Yes, GTECH did cancel Barnes’ lobbying contract, but the company softened the blow with a $23 million “good-bye” payment to Barnes and his partner. Harriet Miers did not even demand that Barnes’ settlement be public. It took the Austin American-Statesman and other news organizations to press for the terms of the Barnes’ payoff to be released to the public. Finally, on June 19, 1997, some six months after Linares was fired, Attorney Generals Dan Morales finally ruled in favor of the news agencies and demanded the Texas Lottery Commission stop keeping the Barnes pay-off details from the public.

Why was the Texas Lottery Commission protecting Barnes? What did Barnes have over the Texas Lottery Commission? Harriet Miers was well aware of Barnes’ claim that the Bush family had approached him through mutual friend Sidney Adgar, urging Barnes to use his political influence to get George Bush into the National Guard during the Vietnam War. She had been hired and paid $19,000 when Bush was a candidate for governor to “investigate” the National Guard story Barnes was telling around the state. If a Republican governor did win in 1995, Barnes had to make sure his GTECH contract was still secure. The record shows that under Miers’ watch, Barnes was never disciplined or prosecuted by the Texas Lottery Commission.

Moreover, GTECH kept the Texas contract despite strong challenges from lower-bidding competitors. On Feb. 19, 2000, lottery Executive Director Linda Cloud announced the decision of the commissioners. According to the Dallas Morning News, Cloud simply said that “it is in the best interest of the state to terminate the procurement” and stick with GTECH.

Chuck Brook, vice president of Automated Wagering, a GTECH competitor, begged to differ: “Our bid saved the state over $92 million over five years, plus provided a new computer system.”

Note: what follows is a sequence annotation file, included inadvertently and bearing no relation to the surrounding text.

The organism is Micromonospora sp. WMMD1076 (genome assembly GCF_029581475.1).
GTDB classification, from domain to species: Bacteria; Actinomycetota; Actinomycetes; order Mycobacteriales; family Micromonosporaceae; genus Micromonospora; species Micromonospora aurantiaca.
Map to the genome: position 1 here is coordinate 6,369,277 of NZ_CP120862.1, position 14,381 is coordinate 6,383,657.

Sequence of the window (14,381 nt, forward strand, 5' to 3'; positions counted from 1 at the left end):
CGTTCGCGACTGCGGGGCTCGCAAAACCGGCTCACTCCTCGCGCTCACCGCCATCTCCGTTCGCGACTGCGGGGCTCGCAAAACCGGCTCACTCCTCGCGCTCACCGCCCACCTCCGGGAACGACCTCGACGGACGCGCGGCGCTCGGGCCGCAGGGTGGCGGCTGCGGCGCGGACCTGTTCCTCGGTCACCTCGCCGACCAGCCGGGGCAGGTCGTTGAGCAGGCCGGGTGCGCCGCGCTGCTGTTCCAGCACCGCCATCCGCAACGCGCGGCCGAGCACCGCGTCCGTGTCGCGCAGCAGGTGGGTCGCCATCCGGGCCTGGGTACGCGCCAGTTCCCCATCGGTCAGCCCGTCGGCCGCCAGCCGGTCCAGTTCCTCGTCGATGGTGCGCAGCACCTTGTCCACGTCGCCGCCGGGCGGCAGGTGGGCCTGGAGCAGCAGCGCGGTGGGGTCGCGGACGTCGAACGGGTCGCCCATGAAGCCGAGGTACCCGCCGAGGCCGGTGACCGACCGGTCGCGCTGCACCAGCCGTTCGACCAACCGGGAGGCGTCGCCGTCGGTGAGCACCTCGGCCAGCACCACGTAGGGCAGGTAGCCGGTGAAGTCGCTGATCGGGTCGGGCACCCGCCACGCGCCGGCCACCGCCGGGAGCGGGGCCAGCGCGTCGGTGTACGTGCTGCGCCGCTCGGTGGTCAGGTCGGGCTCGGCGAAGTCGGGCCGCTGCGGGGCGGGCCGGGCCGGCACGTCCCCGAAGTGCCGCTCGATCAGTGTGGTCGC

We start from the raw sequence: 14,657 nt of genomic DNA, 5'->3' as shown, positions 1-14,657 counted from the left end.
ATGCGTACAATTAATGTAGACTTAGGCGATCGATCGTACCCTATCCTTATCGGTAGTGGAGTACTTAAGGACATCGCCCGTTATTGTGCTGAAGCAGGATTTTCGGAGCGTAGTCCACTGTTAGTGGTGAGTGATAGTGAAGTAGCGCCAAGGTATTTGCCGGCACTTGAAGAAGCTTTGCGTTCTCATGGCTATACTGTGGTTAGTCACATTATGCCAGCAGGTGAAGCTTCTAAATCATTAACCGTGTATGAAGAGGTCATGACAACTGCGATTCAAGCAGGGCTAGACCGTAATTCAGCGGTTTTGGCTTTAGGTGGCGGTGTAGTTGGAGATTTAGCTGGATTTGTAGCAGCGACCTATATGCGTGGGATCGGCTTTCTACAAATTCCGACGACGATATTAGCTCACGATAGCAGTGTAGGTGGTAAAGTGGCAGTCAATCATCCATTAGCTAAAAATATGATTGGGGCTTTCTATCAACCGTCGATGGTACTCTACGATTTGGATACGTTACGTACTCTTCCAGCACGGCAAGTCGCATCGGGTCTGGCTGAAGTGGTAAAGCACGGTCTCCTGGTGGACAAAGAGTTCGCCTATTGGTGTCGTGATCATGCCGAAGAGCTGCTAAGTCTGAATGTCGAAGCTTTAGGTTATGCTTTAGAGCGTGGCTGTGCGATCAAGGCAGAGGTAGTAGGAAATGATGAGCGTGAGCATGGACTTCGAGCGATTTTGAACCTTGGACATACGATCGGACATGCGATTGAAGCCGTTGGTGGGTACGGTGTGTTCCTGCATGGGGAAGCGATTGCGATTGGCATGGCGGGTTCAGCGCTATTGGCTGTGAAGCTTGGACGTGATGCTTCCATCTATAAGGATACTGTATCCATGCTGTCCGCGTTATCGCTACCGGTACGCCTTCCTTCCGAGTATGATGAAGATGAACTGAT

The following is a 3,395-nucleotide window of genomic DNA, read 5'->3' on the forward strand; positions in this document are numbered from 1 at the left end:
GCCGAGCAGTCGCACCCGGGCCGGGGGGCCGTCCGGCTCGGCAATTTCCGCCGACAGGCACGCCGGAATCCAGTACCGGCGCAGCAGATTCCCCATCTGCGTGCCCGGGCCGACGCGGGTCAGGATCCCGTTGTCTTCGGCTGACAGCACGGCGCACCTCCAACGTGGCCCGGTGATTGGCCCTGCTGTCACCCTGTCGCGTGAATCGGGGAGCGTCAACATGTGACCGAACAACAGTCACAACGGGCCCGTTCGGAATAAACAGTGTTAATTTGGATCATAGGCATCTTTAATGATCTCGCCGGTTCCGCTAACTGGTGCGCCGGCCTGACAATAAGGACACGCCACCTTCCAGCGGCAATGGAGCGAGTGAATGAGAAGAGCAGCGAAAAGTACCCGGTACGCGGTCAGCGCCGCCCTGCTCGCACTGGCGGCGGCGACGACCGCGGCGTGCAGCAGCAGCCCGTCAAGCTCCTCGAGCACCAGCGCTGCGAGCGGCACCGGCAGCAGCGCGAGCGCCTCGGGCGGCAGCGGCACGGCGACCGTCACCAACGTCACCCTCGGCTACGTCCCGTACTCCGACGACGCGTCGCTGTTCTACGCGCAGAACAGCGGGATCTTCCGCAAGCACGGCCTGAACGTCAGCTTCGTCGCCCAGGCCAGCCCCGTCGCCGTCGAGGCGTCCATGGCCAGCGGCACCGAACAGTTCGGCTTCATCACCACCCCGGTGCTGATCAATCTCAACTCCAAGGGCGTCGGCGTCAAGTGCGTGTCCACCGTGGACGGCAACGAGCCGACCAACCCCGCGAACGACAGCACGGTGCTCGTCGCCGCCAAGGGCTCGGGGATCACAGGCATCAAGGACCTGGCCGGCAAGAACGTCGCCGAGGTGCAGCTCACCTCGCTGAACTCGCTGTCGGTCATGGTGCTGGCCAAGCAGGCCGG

Why wouldn’t the Texas Lottery Commission take the better deal? If the commissioners were going to stay with GTECH, why wasn’t the company pounded to make concessions and give the state a better deal? There were alternative competitors who had come forward until the bidding process was abruptly terminated.

The way the pieces fit together, Miers’ purpose on the Texas Lottery Commission all the time may have been to make sure the lid never came off the Ben Barnes story about the National Guard. If Ben Barnes got prosecuted for what federal prosecutors clearly described as a kickback scheme with convicted GTECH national sales manager J. David Smith, Barnes might well have told the world what he did to pull favors so George Bush could stay out of Vietnam. If Smith went to federal prison for his involvement in the kickback scheme, how did Barnes stay out?

Bush’s National Guard story is an old story that is going to get new energy if the president persists with Harriet Miers’ nomination to the Supreme Court. Dan Rather and CBS were foolishly driven by Bush hatred to the point where they forged documents. Nothing needed to be forged. Looked at through the lens of the Harriet Miers cover-up, what may always have been the George Bush lie starts to come into focus.

In 1991-1992, Barnes got himself into a lucrative contract with GTECH because as a Democrat he could influence Democratic Gov. Ann Richards to award GTECH the contract, as the lottery was just starting up in the state. When Bush became governor in 1995, it looks like Barnes skillfully leveraged his inside role in the National Guard story to make sure GTECH kept the contract. In the process, Barnes became a multi-millionaire, never prosecuted, never indicted – not even after federal prosecutors had the evidence to prove his involvement in influence peddling and money laundering schemes for which Smith was convicted. If playing along with the National Guard cover-up wasn’t Barnes’ magic, what was?

Previous columns:

Did payment to Miers’ firm violate law?

Ronnie Earle linked to Miers-run lottery

Were winners cheated on Miers’ watch?

Harriet Miers enabled abusive tax shelters?

Harriet Miers contributed to Hillary’s election in 2000

Was Harriet Miers asleep at the helm?

How Miers’ law firm helped defraud investors

Federal crimes, GTECH and influence peddling

Harriet Miers at center of investment fraud

Cover-up deep in the heart of Texas

Is Harriet Miers ‘Unfit for Judging’?

  • Text smaller
  • Text bigger
Note: Read our discussion guidelines before commenting.